International Review of Psychiatry

Published by Informa Healthcare
Online ISSN: 1369-1627
Print ISSN: 0954-0261
Gender dysphoria in the DSM. 
Abstract The World Health Organization (WHO) is in the process of revising the International Statistical Classification of Diseases and Related Health Problems (ICD) and ICD-11 has an anticipated publication date of 2015. The Working Group on the Classification of Sexual Disorders and Sexual Health (WGSDSH) is charged with evaluating clinical and research data to inform the revision of diagnostic categories related to sexuality and gender identity that are currently included in the mental and behavioural disorders chapter of ICD-10, and making initial recommendations regarding whether and how these categories should be represented in the ICD-11. The diagnostic classification of disorders related to (trans)gender identity is an area long characterized by lack of knowledge, misconceptions and controversy. The placement of these categories has shifted over time within both the ICD and the American Psychiatric Association's Diagnostic and Statistical Manual (DSM), reflecting developing views about what to call these diagnoses, what they mean and where to place them. This article reviews several controversies generated by gender identity diagnoses in recent years. In both the ICD-11 and DSM-5 development processes, one challenge has been to find a balance between concerns related to the stigmatization of mental disorders and the need for diagnostic categories that facilitate access to healthcare. In this connection, this article discusses several human rights issues related to gender identity diagnoses, and explores the question of whether affected populations are best served by placement of these categories within the mental disorders section of the classification. The combined stigmatization of being transgender and of having a mental disorder diagnosis creates a doubly burdensome situation for this group, which may contribute adversely to health status and to the attainment and enjoyment of human rights. The ICD-11 Working Group on the Classification of Sexual Disorders and Sexual Health believes it is now appropriate to abandon a psychopathological model of transgender people based on 1940s conceptualizations of sexual deviance and to move towards a model that is (1) more reflective of current scientific evidence and best practices; (2) more responsive to the needs, experience, and human rights of this vulnerable population; and (3) more supportive of the provision of accessible and high-quality healthcare services.
Descriptive demographic information on study participants.
Clinicians ’ organization of disorders by dimensions 1 and 3. See Table 2 for abbreviations of disorders depicted. 
Clinicians ' organization of disorders by dimensions 2 and 3. See Table 2 for abbreviations of disorders depicted.
Abstract Enhancing clinical utility is an emphasis of the World Health Organization's development of the mental and behavioural disorders chapter of the next International Classification of Diseases (ICD-11). Understanding how clinicians conceptualize the structure of mental disorders can enable a more clinically intuitive classification architecture that will help professionals find the categories they need more efficiently. This study examined clinicians' conceptualizations of the relationships among mental disorders and the dimensions they use in making these judgements. Psychiatrists and psychologists from 64 countries (n = 1,371), participating in English or Spanish, rated the similarity of mental and behavioural disorders presented as paired comparisons. Data were analysed by multidimensional scaling procedures (INDSCAL) and by analyses of consistency. Participants used three distinctive dimensions to evaluate the similarity among disorders: internalizing versus externalizing, developmental versus adult onset, and functional versus organic. Clinicians' conceptual map of mental disorders was rational and highly stable across profession, language, and country income level. The proposed ICD-11 structure is a moderately better fit with clinicians' conceptual model than either ICD-10 or DSM-IV. Clinician judgements can be used to improve clinical utility of the ICD-11 without sacrificing validity based on a scientific approach to enhancing a logically organized classification meta-structure.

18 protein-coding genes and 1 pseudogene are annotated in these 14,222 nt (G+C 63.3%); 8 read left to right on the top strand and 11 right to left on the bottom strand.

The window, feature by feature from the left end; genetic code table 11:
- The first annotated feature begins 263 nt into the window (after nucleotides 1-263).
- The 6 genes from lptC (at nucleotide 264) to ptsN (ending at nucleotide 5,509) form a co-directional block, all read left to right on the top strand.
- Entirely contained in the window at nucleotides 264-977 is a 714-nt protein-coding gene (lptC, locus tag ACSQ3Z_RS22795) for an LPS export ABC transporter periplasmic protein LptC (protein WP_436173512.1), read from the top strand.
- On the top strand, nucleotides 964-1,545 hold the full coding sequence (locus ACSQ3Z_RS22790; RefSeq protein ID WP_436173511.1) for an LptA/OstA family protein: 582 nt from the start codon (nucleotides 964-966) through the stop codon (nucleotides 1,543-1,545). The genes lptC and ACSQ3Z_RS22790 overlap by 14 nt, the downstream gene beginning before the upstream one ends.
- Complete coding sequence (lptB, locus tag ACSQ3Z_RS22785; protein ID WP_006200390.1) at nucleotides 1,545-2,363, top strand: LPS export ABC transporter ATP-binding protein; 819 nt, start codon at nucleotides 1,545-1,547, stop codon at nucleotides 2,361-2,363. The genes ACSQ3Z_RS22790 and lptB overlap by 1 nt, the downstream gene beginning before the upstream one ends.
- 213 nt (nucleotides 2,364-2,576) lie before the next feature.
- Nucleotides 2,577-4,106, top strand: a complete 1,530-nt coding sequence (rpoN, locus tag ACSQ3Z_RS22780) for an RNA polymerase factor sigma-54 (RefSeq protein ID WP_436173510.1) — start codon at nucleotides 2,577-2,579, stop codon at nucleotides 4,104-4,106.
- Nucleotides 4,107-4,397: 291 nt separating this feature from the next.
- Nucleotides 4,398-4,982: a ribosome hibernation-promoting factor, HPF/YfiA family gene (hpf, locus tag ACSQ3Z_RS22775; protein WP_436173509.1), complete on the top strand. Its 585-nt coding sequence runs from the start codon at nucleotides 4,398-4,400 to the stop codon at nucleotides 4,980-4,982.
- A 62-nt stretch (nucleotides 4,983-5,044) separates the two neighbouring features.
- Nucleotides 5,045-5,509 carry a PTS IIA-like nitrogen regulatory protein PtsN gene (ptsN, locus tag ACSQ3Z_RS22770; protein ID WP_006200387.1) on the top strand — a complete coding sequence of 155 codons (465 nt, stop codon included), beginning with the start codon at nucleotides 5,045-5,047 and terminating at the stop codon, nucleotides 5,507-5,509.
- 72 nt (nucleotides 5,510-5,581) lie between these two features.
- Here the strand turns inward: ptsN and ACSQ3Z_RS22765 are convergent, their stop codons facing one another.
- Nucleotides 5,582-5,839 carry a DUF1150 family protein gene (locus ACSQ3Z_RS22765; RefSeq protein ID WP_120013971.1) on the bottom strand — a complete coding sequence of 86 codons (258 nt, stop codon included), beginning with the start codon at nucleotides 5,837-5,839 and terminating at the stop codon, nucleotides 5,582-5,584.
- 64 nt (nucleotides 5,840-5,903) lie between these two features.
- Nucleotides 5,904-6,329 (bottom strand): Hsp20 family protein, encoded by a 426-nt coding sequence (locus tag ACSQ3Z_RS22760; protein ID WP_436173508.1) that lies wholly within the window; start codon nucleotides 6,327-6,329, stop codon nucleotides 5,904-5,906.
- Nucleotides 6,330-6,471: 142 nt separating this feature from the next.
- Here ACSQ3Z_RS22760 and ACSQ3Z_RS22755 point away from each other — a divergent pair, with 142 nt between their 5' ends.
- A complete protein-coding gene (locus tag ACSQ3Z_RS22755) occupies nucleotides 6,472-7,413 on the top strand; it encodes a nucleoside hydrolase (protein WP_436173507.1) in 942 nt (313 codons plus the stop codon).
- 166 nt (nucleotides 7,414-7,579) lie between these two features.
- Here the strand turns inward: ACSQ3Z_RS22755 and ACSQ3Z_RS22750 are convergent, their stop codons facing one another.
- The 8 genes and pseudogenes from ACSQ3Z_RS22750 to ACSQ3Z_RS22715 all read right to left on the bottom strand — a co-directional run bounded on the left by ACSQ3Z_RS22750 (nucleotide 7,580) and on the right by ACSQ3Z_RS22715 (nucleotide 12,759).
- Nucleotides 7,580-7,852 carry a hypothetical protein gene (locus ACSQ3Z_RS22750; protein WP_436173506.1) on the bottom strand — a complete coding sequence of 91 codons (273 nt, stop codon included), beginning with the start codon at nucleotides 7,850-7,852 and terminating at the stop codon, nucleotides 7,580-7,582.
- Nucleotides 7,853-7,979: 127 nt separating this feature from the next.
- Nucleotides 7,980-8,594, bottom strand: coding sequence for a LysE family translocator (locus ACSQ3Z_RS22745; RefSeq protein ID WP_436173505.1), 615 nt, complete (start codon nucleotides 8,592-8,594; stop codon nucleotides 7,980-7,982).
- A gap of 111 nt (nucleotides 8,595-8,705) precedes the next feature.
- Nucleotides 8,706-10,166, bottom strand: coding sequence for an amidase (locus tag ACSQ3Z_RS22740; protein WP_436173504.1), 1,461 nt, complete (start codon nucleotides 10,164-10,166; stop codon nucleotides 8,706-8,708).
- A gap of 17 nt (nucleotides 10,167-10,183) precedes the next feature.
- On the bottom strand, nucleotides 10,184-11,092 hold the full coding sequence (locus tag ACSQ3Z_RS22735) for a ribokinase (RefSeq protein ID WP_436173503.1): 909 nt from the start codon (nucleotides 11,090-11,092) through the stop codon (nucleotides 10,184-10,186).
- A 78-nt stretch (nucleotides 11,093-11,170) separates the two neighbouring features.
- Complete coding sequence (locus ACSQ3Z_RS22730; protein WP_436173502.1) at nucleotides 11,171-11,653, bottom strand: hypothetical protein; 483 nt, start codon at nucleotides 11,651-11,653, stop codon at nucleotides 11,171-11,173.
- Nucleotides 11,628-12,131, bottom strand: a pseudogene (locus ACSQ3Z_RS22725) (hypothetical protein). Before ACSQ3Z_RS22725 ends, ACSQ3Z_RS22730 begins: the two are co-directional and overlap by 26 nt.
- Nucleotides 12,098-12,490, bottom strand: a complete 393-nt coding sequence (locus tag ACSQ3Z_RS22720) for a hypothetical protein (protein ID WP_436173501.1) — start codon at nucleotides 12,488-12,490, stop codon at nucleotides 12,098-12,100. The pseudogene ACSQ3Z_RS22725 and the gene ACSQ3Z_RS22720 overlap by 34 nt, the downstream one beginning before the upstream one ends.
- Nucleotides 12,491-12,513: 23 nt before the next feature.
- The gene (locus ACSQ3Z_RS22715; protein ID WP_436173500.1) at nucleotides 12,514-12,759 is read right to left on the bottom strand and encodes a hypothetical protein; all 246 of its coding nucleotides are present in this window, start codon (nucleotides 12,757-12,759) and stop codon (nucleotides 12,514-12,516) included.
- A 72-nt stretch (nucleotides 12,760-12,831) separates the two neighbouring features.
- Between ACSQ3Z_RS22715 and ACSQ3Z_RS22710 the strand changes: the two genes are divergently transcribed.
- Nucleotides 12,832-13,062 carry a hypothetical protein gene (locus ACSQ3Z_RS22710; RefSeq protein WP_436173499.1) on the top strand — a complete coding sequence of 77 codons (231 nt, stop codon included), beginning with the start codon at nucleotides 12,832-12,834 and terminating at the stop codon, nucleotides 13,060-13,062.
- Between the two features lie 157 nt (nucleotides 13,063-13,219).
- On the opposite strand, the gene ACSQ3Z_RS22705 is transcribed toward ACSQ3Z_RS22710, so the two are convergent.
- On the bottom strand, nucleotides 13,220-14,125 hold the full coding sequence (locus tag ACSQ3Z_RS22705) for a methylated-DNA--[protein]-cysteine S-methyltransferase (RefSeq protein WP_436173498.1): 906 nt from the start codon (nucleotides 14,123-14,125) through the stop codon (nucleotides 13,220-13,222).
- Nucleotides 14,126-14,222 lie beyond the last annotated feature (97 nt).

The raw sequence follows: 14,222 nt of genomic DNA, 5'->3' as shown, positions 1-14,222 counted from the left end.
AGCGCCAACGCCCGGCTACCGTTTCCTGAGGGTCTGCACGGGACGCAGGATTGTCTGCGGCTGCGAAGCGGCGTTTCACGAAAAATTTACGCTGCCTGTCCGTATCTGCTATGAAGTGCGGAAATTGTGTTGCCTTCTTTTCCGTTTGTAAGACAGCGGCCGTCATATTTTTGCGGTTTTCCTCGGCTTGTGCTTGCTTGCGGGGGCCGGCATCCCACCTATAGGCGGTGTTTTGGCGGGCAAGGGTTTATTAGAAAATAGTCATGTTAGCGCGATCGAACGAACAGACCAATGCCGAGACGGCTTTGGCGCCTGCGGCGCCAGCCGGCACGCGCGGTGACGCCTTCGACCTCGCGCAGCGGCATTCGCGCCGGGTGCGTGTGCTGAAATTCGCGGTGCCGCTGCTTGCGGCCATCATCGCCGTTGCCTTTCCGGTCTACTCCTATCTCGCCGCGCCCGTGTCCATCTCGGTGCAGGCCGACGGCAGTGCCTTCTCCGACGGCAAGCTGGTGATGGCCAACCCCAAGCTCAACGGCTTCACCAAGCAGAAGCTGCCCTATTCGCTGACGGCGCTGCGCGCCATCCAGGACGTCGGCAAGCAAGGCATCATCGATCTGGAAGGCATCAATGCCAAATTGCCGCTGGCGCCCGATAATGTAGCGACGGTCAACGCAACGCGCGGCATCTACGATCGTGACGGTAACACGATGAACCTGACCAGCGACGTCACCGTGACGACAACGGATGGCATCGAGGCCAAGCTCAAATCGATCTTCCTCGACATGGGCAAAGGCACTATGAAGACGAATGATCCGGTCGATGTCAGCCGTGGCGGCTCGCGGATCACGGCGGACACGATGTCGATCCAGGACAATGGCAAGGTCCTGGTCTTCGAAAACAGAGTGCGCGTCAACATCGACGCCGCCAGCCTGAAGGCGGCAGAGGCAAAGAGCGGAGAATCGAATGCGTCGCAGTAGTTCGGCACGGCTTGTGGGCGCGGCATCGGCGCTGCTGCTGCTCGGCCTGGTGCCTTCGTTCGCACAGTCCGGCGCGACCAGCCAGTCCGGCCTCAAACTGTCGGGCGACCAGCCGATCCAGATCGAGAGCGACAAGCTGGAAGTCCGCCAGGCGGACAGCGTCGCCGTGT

Abstract Psychiatry recruitment continues to be a problem in the UK and large-scale studies are required to understand the factors surrounding this. A quantitative, cross-sectional online survey, incorporating demographics, career choices, teaching exposure, attitudes to psychiatry and personality factors, was administered to final-year UK medical students. A total of 484 students from 18 medical schools responded (66% women). Sixteen (16%) had chosen psychiatry at medical school entry. By final year, 15 respondents (3%) had decided to pursue a career in psychiatry, while another 78 (17%) were seriously considering it. There was little difference in the quality ratings of lectures and small group teaching between those interested in psychiatry and those not. Experience of 'enrichment activities' (psychiatry special study modules or components, psychiatric research, university psychiatry clubs, and psychiatry electives) were significantly more likely to take up psychiatry. Causality cannot, however, be determined in this study. The study identified several distinct groups of UK students: those deciding on psychiatry before medical school and maintaining that career choice, those deciding on psychiatry during medical school, and those interested in other fields. Addressing psychiatry teaching and exposure may improve recruitment into the speciality.